Lessons from the Christchurch quake | Inquirer News

Lessons from the Christchurch quake

A PHOTO of the cathedral’s interior taken by a drone to determine damage.

“Looks as if it had been hit by an atom bomb!” said our taxi driver as my family and I wound our way in December through the cratered former business district of Christchurch.

In February 2011, a 6.3-magnitude earthquake struck the city, New Zealand’s second most populated.

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The region had suffered a 7.1-magnitude quake in September 2010. Although there were no casualties, the tremor weakened buildings and structures.

When the 2011 quake hit, it became the second deadliest natural disaster in the country’s history. A total of 185 people from 20 countries, including nine Filipinos, were killed.

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Within two hours of the quake, an emergency management system was installed in the Christchurch Art Gallery. The National Crisis Management Center in Wellington coordinated

The author in front of Quake City, a museum that educates people about earthquakes.

national and international relief efforts. Wellington is the nation’s capital and home to Weta Workshop, which did the special effects for the “The Lord of the Rings” and “The Hobbit” movies.

Government response was immediate, with one minister’s regular tasks distributed among his colleagues, so he could focus entirely on quake management. Prime Minister John Key frequently visited Christchurch to support Mayor Bob Parker, who rallied the city to recovery.

Police set up security perimeters, evacuated victims, worked with forensic scientists to identify fatalities. Fire personnel coordinated search and rescue, put out fires, worked with engineers to identify at-risk structures.

The defense force took charge of logistics (transport, equipment, airbridges, shipments, meals). Medical personnel, welfare groups like the Red Cross, businesses like Air New Zealand worked hand in hand to ensure that most areas had potable water, electricity, medical supplies within a week.

An international aid member, involved in other countries’ rescue efforts, said that New Zealand’s was the “best organized” of all.

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Restart, rebuild

RE:START Mall with shipping containers serving as cafés, stores and banks.

Cranes and bulldozers now dominate the city, since 80 percent of the buildings, including hotels and banks, are being demolished. Businesses, as well as around 10,000 residents, have migrated to the suburbs.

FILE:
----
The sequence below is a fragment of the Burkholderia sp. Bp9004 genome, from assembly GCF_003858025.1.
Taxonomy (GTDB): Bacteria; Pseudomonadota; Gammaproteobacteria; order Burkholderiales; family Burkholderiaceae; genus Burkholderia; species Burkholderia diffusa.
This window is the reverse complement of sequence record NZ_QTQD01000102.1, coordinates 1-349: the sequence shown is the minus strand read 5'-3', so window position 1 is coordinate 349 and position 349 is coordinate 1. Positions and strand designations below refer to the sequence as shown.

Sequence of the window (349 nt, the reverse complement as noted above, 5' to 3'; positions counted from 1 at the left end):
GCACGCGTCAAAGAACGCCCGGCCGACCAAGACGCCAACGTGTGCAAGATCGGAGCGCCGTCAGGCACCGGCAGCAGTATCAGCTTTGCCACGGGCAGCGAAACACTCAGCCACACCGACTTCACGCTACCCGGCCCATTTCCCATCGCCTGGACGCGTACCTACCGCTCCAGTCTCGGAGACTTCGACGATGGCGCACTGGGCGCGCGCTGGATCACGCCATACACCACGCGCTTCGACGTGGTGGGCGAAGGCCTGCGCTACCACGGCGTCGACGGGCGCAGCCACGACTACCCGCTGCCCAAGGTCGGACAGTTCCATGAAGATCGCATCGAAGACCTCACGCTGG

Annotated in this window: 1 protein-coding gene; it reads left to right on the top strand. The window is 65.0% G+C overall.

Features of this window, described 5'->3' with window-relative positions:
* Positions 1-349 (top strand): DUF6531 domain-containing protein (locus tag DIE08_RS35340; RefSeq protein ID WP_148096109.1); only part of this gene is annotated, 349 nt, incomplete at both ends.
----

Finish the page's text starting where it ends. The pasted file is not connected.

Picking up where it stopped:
Portable shipping containers are ubiquitous, sprouting like flowers after a storm. They store belongings, protect against falling rocks, support damaged buildings.

They have also been converted into cafés, restaurants, stores.

We wandered around Re:START Mall, as people withdrew funds from ATMs in a blue shipping container while others sipped lattes in a glass-covered red one or  shopped for shoes in a green-fronted one.

Re:START was supposed to operate for just six months, but it is still in high gear today, three years post-quake. Bars built from buses have suitcases for chairs.

The city’s damaged iconic cathedral was replaced by the Cardboard Cathedral (yes, made of strong cardboard to last 50 years), designed by a Japanese architect.

THE PORTABLE bank in the background is made of shipping containers.

The earthquake has also become a tourist attraction. “Civilization exists by geological consent,” said American historian Will Durant, “subject to change without notice.”

This quote greeted us at the entrance to Quake City, a museum dedicated to the science and art of earthquakes. It features  volcanic liquefaction exhibits, cartoons satirizing the quake, commercial and university research into quake-proof structures.

On show are devices that measure seismic waves to test the stability of buildings; drones controlled by iPads that can fly inside unstable structures so humans are not put at risk; houses built on flexible bearings that move with quakes, working like car suspension that allow travel over rough ground without getting thrown around; and laminated timber that allows walls and frames to rock during quakes or strong winds and return to normal afterward.

The University of Canterbury is at the forefront of earthquake research, with 200 studies now conducted in every department, from engineering to social sciences.

Statistics model quake processes.  Forestry engineering measures soil moisture and boulder falls. Quakeboxes digitally record disaster stories. Virtual reality simulators aid in post-trauma recovery. Household water, health outcomes, sanitation, animal responses are studied to learn how quakes impact everyday life.

Our taxi driver said, “Calamities are part of life. But we are rebuilding. Structures will be safer, people will be more prepared.”

Turning to us, he asked, “You also had a huge quake recently, didn’t you? And typhoons, floods? Now you have a chance to rebuild.”

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